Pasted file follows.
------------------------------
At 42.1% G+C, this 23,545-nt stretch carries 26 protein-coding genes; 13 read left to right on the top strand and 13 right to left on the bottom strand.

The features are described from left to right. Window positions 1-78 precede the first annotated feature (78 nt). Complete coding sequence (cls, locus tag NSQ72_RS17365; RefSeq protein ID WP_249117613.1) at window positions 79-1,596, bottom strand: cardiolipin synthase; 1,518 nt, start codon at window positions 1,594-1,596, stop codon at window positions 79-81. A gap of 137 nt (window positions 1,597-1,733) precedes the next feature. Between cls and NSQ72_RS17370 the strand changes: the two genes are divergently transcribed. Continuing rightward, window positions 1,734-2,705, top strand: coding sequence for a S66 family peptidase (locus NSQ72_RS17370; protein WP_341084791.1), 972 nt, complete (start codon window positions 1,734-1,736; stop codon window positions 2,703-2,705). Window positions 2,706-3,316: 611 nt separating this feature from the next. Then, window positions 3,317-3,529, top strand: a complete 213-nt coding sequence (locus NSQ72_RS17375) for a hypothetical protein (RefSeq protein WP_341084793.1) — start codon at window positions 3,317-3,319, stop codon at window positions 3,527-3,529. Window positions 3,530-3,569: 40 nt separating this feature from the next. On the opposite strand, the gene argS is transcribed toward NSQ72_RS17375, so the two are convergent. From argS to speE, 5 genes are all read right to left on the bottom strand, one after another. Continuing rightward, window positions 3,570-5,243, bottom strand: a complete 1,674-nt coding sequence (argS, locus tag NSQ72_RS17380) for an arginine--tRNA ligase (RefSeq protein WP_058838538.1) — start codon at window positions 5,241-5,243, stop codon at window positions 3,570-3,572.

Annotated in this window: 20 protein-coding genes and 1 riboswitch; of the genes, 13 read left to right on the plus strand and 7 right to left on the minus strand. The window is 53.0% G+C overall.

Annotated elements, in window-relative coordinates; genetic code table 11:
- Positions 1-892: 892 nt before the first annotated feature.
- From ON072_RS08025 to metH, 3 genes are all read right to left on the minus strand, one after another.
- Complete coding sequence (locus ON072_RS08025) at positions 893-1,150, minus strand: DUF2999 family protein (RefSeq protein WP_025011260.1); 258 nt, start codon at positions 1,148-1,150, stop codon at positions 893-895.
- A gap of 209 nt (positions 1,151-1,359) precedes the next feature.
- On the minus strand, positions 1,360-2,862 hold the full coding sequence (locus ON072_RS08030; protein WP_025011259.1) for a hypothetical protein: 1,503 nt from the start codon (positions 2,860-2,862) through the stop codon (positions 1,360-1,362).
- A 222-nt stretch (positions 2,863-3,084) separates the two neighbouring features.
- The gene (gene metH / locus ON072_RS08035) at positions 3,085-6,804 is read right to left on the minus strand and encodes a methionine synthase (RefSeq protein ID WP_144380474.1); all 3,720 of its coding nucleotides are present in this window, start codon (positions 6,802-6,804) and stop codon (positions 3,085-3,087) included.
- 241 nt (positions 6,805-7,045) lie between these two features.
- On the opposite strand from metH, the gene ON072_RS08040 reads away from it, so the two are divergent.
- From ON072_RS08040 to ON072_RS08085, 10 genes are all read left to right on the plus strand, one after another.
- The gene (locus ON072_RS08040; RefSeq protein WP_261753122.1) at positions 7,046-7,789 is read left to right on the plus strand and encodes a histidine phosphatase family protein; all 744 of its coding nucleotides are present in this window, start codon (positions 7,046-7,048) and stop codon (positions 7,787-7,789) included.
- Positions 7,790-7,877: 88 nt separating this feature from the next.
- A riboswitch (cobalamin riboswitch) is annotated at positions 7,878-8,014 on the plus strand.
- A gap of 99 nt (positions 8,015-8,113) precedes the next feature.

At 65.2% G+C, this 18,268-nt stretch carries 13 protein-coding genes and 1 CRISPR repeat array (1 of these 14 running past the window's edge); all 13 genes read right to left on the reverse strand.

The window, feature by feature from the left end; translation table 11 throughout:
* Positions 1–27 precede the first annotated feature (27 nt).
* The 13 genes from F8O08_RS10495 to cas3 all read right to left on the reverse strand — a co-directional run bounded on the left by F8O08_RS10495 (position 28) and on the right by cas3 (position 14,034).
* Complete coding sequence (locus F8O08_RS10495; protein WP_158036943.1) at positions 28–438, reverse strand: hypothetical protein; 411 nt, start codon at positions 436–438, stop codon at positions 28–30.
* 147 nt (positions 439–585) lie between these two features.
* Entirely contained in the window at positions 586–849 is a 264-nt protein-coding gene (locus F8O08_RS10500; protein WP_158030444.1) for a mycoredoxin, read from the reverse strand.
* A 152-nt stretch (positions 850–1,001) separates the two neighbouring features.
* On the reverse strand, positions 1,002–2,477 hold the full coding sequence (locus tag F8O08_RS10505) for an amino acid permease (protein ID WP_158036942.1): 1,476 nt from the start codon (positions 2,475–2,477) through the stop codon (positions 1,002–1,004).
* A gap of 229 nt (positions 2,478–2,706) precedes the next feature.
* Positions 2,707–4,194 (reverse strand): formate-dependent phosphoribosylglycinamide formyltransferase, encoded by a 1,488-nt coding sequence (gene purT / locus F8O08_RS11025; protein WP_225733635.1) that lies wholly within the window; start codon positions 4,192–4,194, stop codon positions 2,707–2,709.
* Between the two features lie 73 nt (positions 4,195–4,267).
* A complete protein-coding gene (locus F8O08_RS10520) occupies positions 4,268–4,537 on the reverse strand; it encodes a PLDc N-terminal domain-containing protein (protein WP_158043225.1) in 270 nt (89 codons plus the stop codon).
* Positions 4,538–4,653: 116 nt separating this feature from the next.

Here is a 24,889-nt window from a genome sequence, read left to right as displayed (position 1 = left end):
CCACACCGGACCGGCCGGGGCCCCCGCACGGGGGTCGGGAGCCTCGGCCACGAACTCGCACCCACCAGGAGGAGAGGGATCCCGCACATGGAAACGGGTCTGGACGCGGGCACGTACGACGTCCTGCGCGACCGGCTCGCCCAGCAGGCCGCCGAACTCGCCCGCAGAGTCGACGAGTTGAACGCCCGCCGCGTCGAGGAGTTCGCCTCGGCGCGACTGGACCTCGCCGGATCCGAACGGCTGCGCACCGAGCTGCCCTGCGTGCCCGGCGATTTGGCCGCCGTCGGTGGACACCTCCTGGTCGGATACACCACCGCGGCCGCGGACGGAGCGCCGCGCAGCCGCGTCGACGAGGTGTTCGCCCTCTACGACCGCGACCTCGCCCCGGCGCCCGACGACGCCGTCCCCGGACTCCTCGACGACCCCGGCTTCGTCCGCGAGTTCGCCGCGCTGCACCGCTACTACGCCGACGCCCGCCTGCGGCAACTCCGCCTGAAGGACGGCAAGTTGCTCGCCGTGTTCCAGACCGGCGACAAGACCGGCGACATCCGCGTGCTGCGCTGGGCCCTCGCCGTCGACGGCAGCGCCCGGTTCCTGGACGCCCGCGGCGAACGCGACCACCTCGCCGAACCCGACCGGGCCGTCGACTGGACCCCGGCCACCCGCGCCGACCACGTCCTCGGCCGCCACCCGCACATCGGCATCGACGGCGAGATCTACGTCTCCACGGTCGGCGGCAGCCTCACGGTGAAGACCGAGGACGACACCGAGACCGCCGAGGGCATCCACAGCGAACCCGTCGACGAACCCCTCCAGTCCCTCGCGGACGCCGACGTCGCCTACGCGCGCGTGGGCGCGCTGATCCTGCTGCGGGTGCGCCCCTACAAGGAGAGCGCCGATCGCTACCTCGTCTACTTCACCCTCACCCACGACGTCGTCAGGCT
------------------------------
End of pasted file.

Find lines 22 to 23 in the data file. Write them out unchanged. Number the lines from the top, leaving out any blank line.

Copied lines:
* The 13 genes from F8O08_RS10495 to cas3 all read right to left on the reverse strand — a co-directional run bounded on the left by F8O08_RS10495 (position 28) and on the right by cas3 (position 14,034).
* Complete coding sequence (locus F8O08_RS10495; protein WP_158036943.1) at positions 28–438, reverse strand: hypothetical protein; 411 nt, start codon at positions 436–438, stop codon at positions 28–30.